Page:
GOP to conduct ‘autopsy’ of midterms

Republican National Committee Chair Ronna McDaniel speaks during a campaign rally with Georgia Republican senate candidate Herschel Walker on November 29, 2022 in Greensboro, Georgia. With seven days to go until Georgians vote in a runoff election for U.S. Senate, Herschel Walker continues to campaign across Georgia in hopes of defeating incumbent Sen. Raphael Warnock (D-GA). (Photo by Justin Sullivan/Getty Images)
Republican National Committee Chair Ronna McDaniel speaks during a campaign rally with Georgia Republican senate candidate Herschel Walker on November 29, 2022 in Greensboro, Georgia. With seven days to go until Georgians vote in a runoff election for U.S. Senate, Herschel Walker continues to campaign across Georgia in hopes of defeating incumbent Sen. Raphael Warnock (D-GA). Photo credit (Photo by Justin Sullivan/Getty Images)

Republicans plan to conduct a review of the recent midterm elections – which did not favor the party as much as they expected – in preparation for 2024.

“As we assess the midterms and plan for 2024, we are gathering a diverse range of respected leaders in our movement to join together and help chart a winning course in the years to come,” said Republican National Committee Chairwoman Ronna McDaniel, per a Tuesday press release announcing a new Republican Party Advisory Council.

According to POLITICO, senior Republicans said the committee will conduct a “review” of the party’s mechanics during the midterms. It is set to be led by Henry Barbour, a Mississippi RNC committeeman, and Harmeet Dhillon, a California RNC committeewoman and attorney after the Georgia runoff election next week.
Findings are expected to be released during the first half of next year.

Barbour was also a co-author of an RNC “autopsy” released in 2012 after current Utah Sen. Mitt Romney lost to incumbent Democrat President Barack Obama.

According to the RNC, the new advisory council will also “meet regularly with Chairwoman McDaniel to advise on continuing the success we saw in 2022, such as growing the party with Hispanic, Asian, and Black voters,” as well as suburban women and young voters. They also want to focus on “holding Big Tech accountable, supporting law enforcement, and delivering for Americans of faith.”

Though the RNC’s press release did not mention former President Donald Trump, who has held significant sway over the party in recent years, or his claims regarding election fraud, Trump-backed candidate Blake Masters, who lost in Arizona, is set to be part of the party review. Other Trump backed candidates such as Mehmet Oz in Pennsylvania and Herschel Walker in Georgia also did not do as well as the GOP hoped.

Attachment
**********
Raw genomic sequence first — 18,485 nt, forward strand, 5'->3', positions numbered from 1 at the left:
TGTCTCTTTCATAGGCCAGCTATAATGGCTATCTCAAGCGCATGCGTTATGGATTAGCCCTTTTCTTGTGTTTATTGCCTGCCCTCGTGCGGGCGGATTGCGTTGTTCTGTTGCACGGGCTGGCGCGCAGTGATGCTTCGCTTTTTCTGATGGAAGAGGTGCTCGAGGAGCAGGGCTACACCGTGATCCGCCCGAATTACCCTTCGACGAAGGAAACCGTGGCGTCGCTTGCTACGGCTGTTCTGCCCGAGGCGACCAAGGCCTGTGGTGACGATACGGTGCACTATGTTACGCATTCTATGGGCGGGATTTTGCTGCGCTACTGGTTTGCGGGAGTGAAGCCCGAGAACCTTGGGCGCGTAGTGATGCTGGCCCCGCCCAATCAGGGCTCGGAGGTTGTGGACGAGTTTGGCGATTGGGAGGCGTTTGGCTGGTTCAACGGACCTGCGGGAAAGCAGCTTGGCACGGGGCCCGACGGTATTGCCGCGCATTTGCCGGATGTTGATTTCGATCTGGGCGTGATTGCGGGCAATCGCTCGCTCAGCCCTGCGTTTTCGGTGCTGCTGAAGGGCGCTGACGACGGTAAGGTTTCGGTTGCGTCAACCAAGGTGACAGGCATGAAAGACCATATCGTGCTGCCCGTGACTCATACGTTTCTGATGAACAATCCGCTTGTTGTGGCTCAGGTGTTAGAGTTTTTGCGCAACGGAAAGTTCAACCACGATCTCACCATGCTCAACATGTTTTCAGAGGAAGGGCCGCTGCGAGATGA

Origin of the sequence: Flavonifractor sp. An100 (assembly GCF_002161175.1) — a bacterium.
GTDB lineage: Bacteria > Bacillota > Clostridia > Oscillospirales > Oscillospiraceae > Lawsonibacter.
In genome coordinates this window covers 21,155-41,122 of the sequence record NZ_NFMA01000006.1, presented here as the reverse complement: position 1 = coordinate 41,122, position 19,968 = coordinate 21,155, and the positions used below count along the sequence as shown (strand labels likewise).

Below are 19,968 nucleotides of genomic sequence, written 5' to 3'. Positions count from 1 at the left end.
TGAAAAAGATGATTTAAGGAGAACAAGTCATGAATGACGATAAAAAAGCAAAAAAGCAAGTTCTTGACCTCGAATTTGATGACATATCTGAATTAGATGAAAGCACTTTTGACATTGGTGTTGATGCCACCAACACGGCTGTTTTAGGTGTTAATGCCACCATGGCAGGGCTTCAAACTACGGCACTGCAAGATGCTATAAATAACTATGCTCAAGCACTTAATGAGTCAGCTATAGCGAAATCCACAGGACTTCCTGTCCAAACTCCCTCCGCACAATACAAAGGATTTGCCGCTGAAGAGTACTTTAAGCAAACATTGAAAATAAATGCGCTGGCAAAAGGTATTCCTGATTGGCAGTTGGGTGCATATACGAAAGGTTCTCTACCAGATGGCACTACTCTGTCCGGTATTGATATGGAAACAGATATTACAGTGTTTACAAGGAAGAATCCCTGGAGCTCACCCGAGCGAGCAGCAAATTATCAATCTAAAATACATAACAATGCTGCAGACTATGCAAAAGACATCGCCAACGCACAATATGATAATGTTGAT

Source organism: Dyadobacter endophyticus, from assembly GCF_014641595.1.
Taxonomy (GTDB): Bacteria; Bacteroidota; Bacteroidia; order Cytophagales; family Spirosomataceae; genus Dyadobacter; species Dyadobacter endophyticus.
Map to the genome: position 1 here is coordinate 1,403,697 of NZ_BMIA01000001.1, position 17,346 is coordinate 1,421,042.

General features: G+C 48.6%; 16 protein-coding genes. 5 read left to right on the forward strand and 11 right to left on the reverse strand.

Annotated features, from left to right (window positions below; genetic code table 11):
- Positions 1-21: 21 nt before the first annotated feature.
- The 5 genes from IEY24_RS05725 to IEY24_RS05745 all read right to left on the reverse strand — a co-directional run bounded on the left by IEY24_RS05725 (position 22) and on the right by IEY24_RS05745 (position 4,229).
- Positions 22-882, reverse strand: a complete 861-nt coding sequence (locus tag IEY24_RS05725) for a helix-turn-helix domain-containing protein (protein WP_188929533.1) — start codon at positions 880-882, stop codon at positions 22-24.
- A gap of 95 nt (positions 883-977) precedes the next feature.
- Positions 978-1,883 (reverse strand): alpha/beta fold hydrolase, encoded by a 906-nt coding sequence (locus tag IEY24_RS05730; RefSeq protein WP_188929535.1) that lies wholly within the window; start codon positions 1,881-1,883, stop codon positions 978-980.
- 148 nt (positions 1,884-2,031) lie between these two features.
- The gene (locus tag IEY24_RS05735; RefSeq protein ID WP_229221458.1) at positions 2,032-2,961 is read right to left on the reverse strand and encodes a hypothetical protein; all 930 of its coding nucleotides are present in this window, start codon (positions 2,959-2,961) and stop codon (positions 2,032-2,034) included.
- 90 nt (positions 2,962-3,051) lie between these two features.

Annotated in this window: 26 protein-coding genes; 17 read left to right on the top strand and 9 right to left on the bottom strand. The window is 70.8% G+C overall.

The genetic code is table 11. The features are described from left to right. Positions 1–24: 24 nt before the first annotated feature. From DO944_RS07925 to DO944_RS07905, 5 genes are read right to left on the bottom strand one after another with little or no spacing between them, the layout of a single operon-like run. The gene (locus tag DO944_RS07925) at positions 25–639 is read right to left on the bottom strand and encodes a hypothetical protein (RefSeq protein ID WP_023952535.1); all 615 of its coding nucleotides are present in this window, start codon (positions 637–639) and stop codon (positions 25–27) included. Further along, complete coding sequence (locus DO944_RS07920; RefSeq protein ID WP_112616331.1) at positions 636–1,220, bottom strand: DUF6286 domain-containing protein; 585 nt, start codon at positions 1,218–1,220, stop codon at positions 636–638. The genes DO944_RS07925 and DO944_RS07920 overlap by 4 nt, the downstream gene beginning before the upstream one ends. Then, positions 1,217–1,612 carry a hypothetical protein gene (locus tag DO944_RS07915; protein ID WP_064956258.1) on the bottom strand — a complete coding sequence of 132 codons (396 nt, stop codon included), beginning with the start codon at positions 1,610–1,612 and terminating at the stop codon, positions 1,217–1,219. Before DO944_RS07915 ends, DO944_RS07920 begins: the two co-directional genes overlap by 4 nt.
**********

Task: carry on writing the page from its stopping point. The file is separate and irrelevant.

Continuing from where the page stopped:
“The success of our party depends on leaders like Chairwoman McDaniel who understand that conservative candidates who show up, listen and put in the work to earn the trust of all voters will help our party succeed,” said Congressman-elect John James of Michigan. “I am honored to join her as we work to build on the progress our Party has made.”

In response to news about the GOP review, Michael Steele – who served as RNC chair from 2009 to 2011 – said that Republicans are out of touch.

“I never did an autopsy when I was RNC chairman – didn’t have to, cause my finger was always on the pulse, and that’s the problem with the party,” Steele told MSNBC.

He added that Walker, who is running against incumbent Democrat Raphael Warnock in the Georgia runoff, was the “worst candidate” Republicans had in the midterms. Scandals about the pro-life candidate’s past of paying for abortions plagued his campaign.

“You let some, some whacked-out former president insurrectionist type back you into supporting him, and you can’t back away from that? What are you doing with a review, what are you reviewing?” he said.

Steele added that Masters is on the review panel to pander to the Trump voice in order to get funding from his supporters. He also said they won’t allow themselves to back away from Trumpism. Strategist David Plouffe, who worked with Obama, told MSNBC that Republicans are trapped in a “fantasy” world filled with conspiracy theories about crime.

“It’s like your kids,” said Steele. “Sometimes they just have to learn it the hard way.”

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Featured Image Photo Credit: (Photo by Justin Sullivan/Getty Images)